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Children's Health Matters

Children's Health Matters is a column that shares the latest reporting, research, commentary and ideas on pediatric health and child development; prevention models to reduce health disparities for ill children and children born into poverty; links between maternal and children’s health; and broader trends in children's health and well-being.

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Everybody knows that smoking causes cancer, and that obesity causes heart disease, but even most doctors and scientists I speak to have no idea about the very large effect obesity has on cancer.

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A new report by Children Now shows that among California’s 2- and 3-year-olds, 37% have never been to the dentist and by kindergarten, 28% of kids have untreated decay. Dental woes caused California kids to miss an estimated 874,000 school days a year.

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Dateline NBC recently examined why families in poorer zip codes in places such as New York City are hit far harder by asthma than upper income children. A big part of the problem is public housing.

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The common thread of the bonus program that just ended was to make it easier for low-income families to get their children on public health insurance.

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The Los Angeles Times took an impressive deep dive into the problems plaguing California’s foster care system, detailing the extent to which perverse incentives and a lack of monitoring among private agencies overseeing foster homes has led to disturbing patterns of child abuse.

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Has your child has his tonsils removed or head scanned lately? Whether or not you said yes may have something to do with where you call home. That variation in care is raising some red flags.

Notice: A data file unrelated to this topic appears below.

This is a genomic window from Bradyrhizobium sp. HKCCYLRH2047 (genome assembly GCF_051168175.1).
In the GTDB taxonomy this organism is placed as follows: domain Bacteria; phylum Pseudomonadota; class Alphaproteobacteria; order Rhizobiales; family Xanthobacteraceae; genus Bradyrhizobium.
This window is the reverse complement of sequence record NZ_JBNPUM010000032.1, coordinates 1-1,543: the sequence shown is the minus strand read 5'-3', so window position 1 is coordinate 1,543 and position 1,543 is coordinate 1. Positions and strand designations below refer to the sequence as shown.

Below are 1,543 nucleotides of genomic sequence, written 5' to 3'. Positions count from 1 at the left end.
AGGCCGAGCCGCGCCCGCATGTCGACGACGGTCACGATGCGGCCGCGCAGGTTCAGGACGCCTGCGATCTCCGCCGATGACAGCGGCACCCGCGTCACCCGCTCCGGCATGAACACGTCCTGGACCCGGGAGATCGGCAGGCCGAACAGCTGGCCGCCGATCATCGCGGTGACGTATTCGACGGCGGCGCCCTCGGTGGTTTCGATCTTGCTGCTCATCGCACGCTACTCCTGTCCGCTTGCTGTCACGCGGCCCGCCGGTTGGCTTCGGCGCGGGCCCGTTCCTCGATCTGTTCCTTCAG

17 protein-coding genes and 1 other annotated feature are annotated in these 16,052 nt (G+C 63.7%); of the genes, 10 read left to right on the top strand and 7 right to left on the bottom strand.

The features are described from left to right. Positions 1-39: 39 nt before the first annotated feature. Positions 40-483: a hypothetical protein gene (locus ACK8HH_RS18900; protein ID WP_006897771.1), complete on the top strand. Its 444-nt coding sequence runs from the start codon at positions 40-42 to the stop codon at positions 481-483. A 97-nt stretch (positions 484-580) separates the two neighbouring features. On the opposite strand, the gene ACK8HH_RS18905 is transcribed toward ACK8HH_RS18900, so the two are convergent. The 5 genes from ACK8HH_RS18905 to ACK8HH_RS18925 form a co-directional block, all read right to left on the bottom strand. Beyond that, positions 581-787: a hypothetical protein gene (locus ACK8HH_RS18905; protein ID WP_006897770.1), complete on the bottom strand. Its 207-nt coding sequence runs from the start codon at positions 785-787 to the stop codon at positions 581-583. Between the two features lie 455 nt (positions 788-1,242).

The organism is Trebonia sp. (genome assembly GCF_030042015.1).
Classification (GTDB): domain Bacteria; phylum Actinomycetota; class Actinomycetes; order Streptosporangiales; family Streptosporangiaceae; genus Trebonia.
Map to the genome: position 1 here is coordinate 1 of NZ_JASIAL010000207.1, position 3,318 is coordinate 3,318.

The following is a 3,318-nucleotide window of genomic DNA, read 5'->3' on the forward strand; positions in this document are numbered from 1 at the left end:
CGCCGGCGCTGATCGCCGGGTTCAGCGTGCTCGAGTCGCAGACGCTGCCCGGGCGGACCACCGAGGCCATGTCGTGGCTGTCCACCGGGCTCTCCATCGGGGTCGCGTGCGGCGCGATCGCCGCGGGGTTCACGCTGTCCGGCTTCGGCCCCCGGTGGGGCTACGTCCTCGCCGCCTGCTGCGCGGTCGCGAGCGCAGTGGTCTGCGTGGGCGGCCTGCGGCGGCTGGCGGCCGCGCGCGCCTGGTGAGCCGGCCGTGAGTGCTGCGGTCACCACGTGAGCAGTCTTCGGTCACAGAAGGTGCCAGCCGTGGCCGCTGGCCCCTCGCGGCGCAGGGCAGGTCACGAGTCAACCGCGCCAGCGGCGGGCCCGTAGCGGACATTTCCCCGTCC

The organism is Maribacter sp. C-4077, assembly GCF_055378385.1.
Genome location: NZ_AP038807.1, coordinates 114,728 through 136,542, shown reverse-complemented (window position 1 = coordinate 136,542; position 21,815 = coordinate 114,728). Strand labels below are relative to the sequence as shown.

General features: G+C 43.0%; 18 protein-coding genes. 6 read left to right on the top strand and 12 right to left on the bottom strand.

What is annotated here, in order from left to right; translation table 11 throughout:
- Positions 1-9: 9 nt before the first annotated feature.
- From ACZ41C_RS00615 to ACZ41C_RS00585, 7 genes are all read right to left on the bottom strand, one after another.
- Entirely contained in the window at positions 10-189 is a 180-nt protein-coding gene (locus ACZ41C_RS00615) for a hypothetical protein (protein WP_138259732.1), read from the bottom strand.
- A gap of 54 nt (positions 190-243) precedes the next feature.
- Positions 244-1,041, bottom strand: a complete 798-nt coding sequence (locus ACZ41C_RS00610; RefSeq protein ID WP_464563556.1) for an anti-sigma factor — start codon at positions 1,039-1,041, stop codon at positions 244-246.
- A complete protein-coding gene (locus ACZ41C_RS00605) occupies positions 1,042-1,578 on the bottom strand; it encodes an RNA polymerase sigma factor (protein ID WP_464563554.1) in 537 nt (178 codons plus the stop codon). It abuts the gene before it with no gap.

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The Nurse Family Partnership, an early intervention program which features home-visits for at risk children, has a track record of better health outcomes and reducing problems among poorer moms and kids. But it isn't a cure-all for the problems darkening the prospects of these children.

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For the 47 million Americans dependent on the Supplemental Nutrition Assistance Program (SNAP), the bad news keeps on coming. Cuts in November might be followed by billions more as Congress considers legislation.

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Less education lowers the chances that you have health insurance, which translates into less medical care and worse health outcomes. Many of the health risks for the illiterate are much more immediate than that, like not being able to read pill bottles or the accompanying instructions.

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According to 2012 figures, fast food restaurants spent $4.6 billion on advertising their goods, up 8% from 2009, and social media represents a growing slice of that marketing pie.

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